Mark Pearce, our publisher, has a day job himself. He’s an architect and has made a good enough pile of money to found MP Publishing. I met him at BEA in New York in June and took a quick liking to the man, impressed by his intelligence, passion and enthusiasm. He is an eBook entrepreneur. He also loves real books and told me at Commerce café in Greenwich Village how someday he’d find the right book for his initiation into traditional ink and paper publishing. Mark came to Fairhope to see me, and, on a barstool at McSharry’s Irish Pub, he and I agreed THE RAILROAD AS ART is that book. (He’s actually already published two other hardcover books in the UK, and will release my novel, THE POET OF TOLSTOY PARK in hardcover there in 2011.) RAILROAD will lay the tracks—I couldn’t resist—for six other books MP will publish in the US this fall. He’s even going to spend money marketing our book—what a concept!—beginning with having me over to the London Book Fair in April to announce it to the world.
Following is a list of writers who’ll be included in THE RAILROAD AS ART: Southern Writers and Day Jobs
Connie May Fowler
Beth Ann Fennelly
Warren St. John
Jill Conner Browne
Frank Turner Hollon
Richard Howorth on Larry Brown
And I'm waiting to hear back from Tim Gautreaux
This will be the best anthology I’ve ever done, making that comparison against the Stories from the Blue Moon Café series, books truly squeezed from my heart, an idea born in my driveway during a full moon, a blue moon, and on a night when Alabama was underneath a magical meteor shower that went on for hours. And when I say THE RAILROAD AS ART will be a better anthology, it’s a big deal for me.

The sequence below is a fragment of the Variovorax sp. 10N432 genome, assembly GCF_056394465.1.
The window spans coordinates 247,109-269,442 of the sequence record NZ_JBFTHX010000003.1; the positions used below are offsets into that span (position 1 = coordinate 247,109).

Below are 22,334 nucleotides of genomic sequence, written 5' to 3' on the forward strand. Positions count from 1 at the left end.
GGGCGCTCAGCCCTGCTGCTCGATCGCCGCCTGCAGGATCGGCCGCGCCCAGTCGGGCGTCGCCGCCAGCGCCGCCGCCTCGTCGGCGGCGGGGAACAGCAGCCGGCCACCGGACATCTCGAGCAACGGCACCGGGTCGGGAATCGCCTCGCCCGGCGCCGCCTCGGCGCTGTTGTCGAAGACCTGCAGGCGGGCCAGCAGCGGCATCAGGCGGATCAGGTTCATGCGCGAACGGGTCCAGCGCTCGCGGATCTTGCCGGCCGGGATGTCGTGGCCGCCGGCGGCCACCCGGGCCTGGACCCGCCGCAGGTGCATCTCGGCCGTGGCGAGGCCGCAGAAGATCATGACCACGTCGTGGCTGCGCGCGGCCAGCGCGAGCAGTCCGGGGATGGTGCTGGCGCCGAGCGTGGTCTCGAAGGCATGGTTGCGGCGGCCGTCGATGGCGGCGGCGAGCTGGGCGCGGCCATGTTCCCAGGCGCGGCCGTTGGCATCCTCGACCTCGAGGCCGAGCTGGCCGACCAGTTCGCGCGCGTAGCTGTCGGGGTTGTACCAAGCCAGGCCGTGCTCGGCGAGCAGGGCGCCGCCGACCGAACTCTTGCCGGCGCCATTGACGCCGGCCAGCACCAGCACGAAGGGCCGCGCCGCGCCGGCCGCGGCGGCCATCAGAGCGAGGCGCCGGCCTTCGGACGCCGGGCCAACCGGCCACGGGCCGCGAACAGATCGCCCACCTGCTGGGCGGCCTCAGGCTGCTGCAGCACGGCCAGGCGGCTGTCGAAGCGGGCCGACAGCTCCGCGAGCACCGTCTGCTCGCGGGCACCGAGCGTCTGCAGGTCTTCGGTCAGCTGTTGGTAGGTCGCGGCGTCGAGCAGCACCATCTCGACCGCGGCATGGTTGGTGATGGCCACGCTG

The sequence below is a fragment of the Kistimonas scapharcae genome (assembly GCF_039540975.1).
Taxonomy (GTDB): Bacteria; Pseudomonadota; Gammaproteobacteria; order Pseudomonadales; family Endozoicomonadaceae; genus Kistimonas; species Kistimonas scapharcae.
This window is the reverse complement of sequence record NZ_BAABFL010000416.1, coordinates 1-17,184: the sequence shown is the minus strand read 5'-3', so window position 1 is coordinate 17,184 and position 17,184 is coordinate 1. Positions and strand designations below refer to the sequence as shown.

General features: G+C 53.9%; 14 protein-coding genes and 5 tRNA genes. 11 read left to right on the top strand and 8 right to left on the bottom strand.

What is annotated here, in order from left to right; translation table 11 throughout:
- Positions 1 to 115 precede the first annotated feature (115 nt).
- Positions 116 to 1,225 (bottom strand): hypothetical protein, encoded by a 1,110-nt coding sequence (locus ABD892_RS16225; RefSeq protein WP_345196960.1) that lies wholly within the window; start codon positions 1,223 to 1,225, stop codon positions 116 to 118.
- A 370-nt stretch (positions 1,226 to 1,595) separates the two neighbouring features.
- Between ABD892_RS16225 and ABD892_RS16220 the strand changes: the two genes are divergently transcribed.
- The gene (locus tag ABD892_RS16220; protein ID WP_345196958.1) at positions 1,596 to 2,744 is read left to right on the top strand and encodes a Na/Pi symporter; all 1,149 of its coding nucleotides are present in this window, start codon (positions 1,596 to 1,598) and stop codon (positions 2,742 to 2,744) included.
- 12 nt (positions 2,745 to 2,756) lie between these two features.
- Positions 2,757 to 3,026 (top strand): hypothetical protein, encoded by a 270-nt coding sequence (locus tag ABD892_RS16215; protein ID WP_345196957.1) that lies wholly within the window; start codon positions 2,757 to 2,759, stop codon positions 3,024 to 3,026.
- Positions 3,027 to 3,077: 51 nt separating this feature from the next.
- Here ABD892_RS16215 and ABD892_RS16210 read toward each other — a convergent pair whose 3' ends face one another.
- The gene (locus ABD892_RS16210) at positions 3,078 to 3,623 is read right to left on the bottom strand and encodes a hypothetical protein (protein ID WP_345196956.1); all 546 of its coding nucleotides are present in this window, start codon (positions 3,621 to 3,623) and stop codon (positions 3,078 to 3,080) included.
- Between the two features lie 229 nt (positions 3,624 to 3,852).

All the contributors, to a person, "get" our anthology, understand its value as a compendium of contemporary Southern culture, an important view of its art and its workplace. They realize that these essays—memoir sketches, really—collected in one volume will actually be a kind of history of the modern South. Our South, peculiar and particular, between the covers of a good-looking book that we hope all readers will enjoy, and that Southerners will be proud of.
Sign on to my Facebook Fan Page, and I'll keep you posted...